Another ugly outing last night puts Joel Pineiro in danger of losing his spot in the Angels’ rotation and the veteran right-hander hasn’t been able to figure out why he’s struggling, telling Mike DiGiovanna of the Los Angeles Times:
This is embarrassing. I’m making the team, the staff and myself look bad. I’ve got to turn it around. If it’s going to be like this the rest of the year, it’s going to be a long year for me.
I wish I had an explanation, but I have no idea what’s going on. I’ve tried everything. I’ve seen video, worked on mechanics, thrown in the bullpen. Honestly, the next thing I can do is sacrifice a live chicken.
Pineiro had a 3.84 ERA in 23 starts last season and a 3.90 ERA through 14 starts this year, but he’s coughed up 24 runs in 13 innings during his last four starts as his ERA ballooned to 5.31. Things got so bad last night that manager Mike Scioscia yanked the right-handed Pineiro in the middle of a bases-loaded at-bat against the right-handed Michael Cuddyer, bringing in the left-handed Hisanori Takahashi … who promptly served up a grand slam on his first pitch.
That speaks to how little confidence the Angels have in Pineiro at this point, but they might have even less confidence in the potential replacements at Double-A and Triple-A being ready to step into the rotation with better results. In the meantime: Joel, leave those chickens alone.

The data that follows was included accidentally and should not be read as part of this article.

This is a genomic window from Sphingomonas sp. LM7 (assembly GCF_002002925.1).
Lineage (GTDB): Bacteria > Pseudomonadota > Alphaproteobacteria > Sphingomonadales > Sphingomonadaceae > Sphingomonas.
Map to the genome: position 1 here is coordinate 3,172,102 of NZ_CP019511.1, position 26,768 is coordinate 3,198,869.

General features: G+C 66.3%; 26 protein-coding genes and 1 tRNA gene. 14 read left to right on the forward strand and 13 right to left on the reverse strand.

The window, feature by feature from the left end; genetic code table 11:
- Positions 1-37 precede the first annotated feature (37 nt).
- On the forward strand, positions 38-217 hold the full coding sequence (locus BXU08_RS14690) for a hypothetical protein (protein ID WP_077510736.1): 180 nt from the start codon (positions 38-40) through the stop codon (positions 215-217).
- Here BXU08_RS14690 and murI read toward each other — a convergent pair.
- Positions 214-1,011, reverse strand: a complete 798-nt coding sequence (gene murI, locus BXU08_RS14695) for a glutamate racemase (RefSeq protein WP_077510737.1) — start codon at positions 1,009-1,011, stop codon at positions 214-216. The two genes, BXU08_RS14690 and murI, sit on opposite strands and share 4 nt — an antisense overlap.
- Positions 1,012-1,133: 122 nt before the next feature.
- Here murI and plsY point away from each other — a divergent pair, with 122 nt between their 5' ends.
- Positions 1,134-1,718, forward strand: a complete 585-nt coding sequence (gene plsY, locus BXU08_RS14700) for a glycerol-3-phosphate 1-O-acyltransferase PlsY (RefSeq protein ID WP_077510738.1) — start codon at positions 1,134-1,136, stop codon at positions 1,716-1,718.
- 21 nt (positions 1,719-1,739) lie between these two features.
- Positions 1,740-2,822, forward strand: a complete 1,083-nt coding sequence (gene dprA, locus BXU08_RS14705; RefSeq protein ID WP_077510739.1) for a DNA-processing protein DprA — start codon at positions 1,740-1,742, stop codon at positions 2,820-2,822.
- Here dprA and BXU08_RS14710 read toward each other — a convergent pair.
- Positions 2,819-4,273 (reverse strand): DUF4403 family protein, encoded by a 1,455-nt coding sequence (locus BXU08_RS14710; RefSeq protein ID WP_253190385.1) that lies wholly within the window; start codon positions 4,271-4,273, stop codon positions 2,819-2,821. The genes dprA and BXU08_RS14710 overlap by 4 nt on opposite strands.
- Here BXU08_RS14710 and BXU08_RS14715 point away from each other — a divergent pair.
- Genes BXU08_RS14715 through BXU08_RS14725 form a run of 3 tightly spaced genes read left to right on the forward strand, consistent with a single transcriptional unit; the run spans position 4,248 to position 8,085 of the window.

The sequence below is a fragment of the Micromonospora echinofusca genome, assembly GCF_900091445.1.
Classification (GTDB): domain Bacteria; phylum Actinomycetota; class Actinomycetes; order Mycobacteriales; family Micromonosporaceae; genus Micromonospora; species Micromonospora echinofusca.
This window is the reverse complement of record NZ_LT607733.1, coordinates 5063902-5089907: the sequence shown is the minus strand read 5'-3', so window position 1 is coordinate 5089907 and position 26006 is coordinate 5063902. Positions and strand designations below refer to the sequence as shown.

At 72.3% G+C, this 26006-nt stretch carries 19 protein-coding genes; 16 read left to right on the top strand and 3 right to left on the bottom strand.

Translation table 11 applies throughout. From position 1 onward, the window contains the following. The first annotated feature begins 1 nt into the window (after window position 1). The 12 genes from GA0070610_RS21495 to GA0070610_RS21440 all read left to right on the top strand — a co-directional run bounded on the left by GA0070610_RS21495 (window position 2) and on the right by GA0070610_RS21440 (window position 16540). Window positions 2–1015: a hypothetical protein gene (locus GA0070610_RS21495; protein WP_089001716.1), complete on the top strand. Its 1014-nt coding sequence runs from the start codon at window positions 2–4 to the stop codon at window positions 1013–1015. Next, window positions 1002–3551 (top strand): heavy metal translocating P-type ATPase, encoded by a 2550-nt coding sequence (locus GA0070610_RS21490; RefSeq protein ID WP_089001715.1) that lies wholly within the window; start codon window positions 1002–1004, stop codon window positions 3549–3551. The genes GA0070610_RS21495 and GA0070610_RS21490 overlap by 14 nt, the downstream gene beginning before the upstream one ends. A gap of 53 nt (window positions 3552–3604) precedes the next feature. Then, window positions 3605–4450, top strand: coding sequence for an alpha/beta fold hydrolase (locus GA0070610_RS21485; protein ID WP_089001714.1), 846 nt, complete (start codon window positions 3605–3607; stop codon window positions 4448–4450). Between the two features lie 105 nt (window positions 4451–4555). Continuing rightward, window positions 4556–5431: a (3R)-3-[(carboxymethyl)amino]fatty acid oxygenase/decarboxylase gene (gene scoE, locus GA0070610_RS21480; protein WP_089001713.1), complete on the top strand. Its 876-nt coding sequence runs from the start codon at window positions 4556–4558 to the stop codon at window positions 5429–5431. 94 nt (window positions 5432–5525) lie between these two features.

The last time the Cubs were in the World Series was 1945, two years before Jackie Robinson broke the color barrier in baseball. As such, until Tuesday night, the Cubs never had a black player play for them in the World Series.
Dexter Fowler changed that, leading off the ballgame at Progressive Field against the Indians. Fowler was made aware of this fact three days ago by Rany Jazayerli of The Ringer:
Fowler, in that at-bat, went ahead in the count 2-1 but ended up striking out looking on a Corey Kluber sinker.
Red Sox lefty Drew Pomeranz was of limited utility during the postseason as he began experiencing soreness in his left forearm near the end of the 2016 season. There was some thought that he might need offseason surgery but Pomeranz was examined by doctors who determined that he does not need any surgery, Evan Drellich of the Boston Herald reports. President of baseball operations Dave Dombrowski said:
He has seen the doctor, the doctor looked at him. I can’t really disclose totally everything that was done, but the doctor said no surgical procedure and the doctor feels he will be ready for next spring training for us.
Pomeranz, 27, finished the 2016 regular season with an aggregate 3.32 ERA and a 186/65 K/BB ratio in 170 2/3 innings between the Padres and Red Sox. He operated out of the bullpen during the playoffs, allowing two runs on four hits and two walks with seven strikeouts over 3 2/3 innings.
The Red Sox acquired Pomeranz in a trade with the Padres in July. It was a trade that earned Padres GM A.J. Preller a 30-day suspension from Major League Baseball, as he reportedly kept two sets of medical records in order to deceive trade partners.